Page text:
UNESCO’s latest decisions on Jerusalem – November 2014 update
In, 2010, UNESCO decided to send a joint World Heritage Centre/ICCROM/ICOMOS reactive monitoring mission to Jerusalem, in order to report on the progress of UNESCO’s Action Plan for the Safeguarding of the Cultural Heritage of the Old City of Jerusalem. During 2013-2014, the decision was repeatedly discussed and reaffirmed at the World Heritage Centre and the Executive Board. Still, the mission hasn’t been rescheduled since it was cancelled at the last minute in May 2013. In 2014, we are under the impression that the UNESCO decisions are becoming more sharply worded against Israel’s actions in the Old City of Jerusalem, and that additional measures are being considered. In April 2014, the Executive Board called upon the Director-General to appoint a special envoy to be stationed in East Jerusalem and report on a regular basis on all UNESCO fields of competence (194 EX/11). Also, the five resolutions that were taken off the UNESCO agenda in 2013— in order to reach a compromise with Israel that would allow the monitoring mission to be carried out—were included again on the Executive Board’s meeting in October 2014 (195th session). In view of the current political tension in Jerusalem, and between Israel and the Palestinian Authority, it seems very unlikely that the involved parties will reach an agreement on the subject in the near future.
In 2003, the General Conference of UNESCO adopted a Resolution calling for the preparation of an Action Plan to safeguard the cultural heritage of the Old City of Jerusalem. The two phase “Action Plan to Safeguard the Cultural Heritage of the Old City of Jerusalem” began in January 2005 with a consultation of a Committee of Experts and the compilation of a conservation database and an Old City inventory. Since 2005, UNESCO’s involvement in Jerusalem has mainly focused on the Action Plan and its mediation in the dispute surrounding the Mughrabi Gate. In 2010, the World Heritage Committee decided to send a reactive monitoring mission consisting of staff from the World Heritage Centre, ICCROM and ICOMOS to “assess and advise on progress made in the implementation of the Action Plan” (WHC decision 34 COM 7A.20, Brasilia 2010). Due to political disagreements, the mission was repeatedly postponed. Finally, in April 2013, an agreement was reached: Israel agreed to receive the mission in Jerusalem, as stated in a letter from the Israeli permanent delegate to the Director General of UNESCO; the Palestinians agreed to take five proposed items off the UNESCO agenda. The mission was scheduled for May 2013, but was cancelled at the last minute as Israel accused the Palestinians for trying to politicize the mission. UNESCO responded by requesting continuous updates on the situation. The World Heritage Committee decision from June 2013 concerning Jerusalem (WHC 37 COM 7A.26) stated that the WHC “requests the World Heritage Centre to continue applying the Reinforced Monitoring Mechanism to the Old City of Jerusalem on both sides of its Walls, including the Mughrabi Ascent, and also requests it to report every four months on this matter.” Consequently, the matter has repeatedly been brought up at the UNESCO Executive Board’s meetings. The decision from October 2013 states that UNESCO “regrets the unilateral Israeli cancelation of the joint reactive monitoring mission to the Old City of Jerusalem and its Walls by requiring new restrictive preconditions, as well as the absence of Israeli representatives at the UNESCO experts meeting on the Mughrabi Ascent“, and “urges Israel to respect the terms of the above-mentioned agreement by accepting and facilitating the joint reactive monitoring mission to the Old City of Jerusalem and its Walls” (192 EX/11).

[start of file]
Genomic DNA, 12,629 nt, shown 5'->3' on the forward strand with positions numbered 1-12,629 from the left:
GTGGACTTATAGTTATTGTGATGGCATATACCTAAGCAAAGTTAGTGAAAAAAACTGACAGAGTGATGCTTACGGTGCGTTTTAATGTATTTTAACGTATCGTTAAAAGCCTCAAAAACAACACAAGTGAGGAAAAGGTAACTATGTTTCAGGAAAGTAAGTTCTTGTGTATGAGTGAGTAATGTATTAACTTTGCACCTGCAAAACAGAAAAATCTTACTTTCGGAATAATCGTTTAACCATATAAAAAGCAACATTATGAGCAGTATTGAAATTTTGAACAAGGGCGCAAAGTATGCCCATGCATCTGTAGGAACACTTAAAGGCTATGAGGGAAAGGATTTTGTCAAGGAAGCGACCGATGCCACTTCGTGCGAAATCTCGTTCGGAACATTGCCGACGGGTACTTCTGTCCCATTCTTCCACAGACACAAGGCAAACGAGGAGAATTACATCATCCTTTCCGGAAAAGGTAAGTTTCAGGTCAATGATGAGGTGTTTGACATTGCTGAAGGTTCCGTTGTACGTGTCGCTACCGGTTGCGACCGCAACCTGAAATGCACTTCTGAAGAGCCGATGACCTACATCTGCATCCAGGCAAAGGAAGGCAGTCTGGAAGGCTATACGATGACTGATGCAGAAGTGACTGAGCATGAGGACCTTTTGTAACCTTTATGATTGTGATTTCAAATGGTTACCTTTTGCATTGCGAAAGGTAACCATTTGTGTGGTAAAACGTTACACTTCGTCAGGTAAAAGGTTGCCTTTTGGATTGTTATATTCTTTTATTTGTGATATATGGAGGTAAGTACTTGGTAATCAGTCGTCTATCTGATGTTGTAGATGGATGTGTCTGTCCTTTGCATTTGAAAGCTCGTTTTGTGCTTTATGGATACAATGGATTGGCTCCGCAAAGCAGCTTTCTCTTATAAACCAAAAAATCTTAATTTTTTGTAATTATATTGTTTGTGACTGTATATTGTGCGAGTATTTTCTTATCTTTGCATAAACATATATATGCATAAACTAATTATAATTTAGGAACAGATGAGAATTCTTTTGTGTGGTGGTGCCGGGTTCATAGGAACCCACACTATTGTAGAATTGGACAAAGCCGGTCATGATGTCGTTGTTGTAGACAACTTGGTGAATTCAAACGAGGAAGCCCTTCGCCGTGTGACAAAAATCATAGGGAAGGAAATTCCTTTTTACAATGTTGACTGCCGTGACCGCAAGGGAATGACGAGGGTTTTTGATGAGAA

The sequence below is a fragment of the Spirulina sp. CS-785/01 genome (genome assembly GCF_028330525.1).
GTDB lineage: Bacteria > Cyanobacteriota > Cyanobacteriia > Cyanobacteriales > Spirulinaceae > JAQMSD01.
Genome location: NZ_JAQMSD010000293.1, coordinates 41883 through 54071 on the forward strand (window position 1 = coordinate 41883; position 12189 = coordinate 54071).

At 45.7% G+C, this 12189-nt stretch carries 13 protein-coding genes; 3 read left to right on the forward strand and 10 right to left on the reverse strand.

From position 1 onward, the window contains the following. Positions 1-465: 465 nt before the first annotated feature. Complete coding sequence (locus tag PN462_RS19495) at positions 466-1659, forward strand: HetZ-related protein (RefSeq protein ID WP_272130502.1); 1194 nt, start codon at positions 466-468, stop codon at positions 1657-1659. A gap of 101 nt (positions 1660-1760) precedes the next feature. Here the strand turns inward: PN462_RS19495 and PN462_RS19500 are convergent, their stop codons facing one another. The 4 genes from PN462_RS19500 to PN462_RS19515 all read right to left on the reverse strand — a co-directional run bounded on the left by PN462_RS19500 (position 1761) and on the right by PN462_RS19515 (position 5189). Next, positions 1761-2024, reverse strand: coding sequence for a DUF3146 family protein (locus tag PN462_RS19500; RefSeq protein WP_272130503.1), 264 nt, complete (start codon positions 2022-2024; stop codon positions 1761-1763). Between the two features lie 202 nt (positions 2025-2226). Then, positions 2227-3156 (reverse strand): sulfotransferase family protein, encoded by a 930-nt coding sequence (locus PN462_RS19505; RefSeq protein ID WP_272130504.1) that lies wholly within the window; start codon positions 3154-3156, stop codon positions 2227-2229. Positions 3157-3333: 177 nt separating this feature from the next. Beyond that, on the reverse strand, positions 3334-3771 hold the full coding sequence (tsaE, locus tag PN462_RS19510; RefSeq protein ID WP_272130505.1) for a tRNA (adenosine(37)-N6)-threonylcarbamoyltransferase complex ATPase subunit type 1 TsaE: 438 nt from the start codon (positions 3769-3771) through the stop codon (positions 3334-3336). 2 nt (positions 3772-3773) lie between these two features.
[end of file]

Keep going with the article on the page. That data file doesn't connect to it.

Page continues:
Jerusalem was discussed again at the Executive Board meeting in April 2014, at which the board reiterated its request to send a reactive monitoring mission at least 10 days before the 38th session of the WHC in Doha, June 2014 (194 EX/11). Another decision at the same meeting requested the Director-General to “appoint, as soon as possible, a permanent and eminent expert(s) to be stationed in East Jerusalem to report on a regular basis about all the aspects covering all UNESCO fields of competence in the City of East Jerusalem.” In June 2014, the WHC discussed the same items and again affirmed the request to send a reactive monitoring mission (WHC 38 COM 7.4A). Interestingly, the committee also decided to include the five Middle East items that were taken off the agenda in 2013 (the items were taken off in order to reach a compromise with Israel concerning the reactive monitoring mission) on the next Executive Board meeting (195 EX). Should we mention a couple of these items since this was stated before? The decision to send a reactive monitoring mission to Jerusalem was brought up for discussion and affirmed again at the Executive Board’s meeting in October 2014 (195 EX/9), although the document also stated that at the time of writing, it had not been possible to schedule the mission. In view of the current political tension in Jerusalem and between Israel and the Palestinian Authority, it seems very unlikely that the involved parties will reach an agreement on the subject in the near future.
Back to top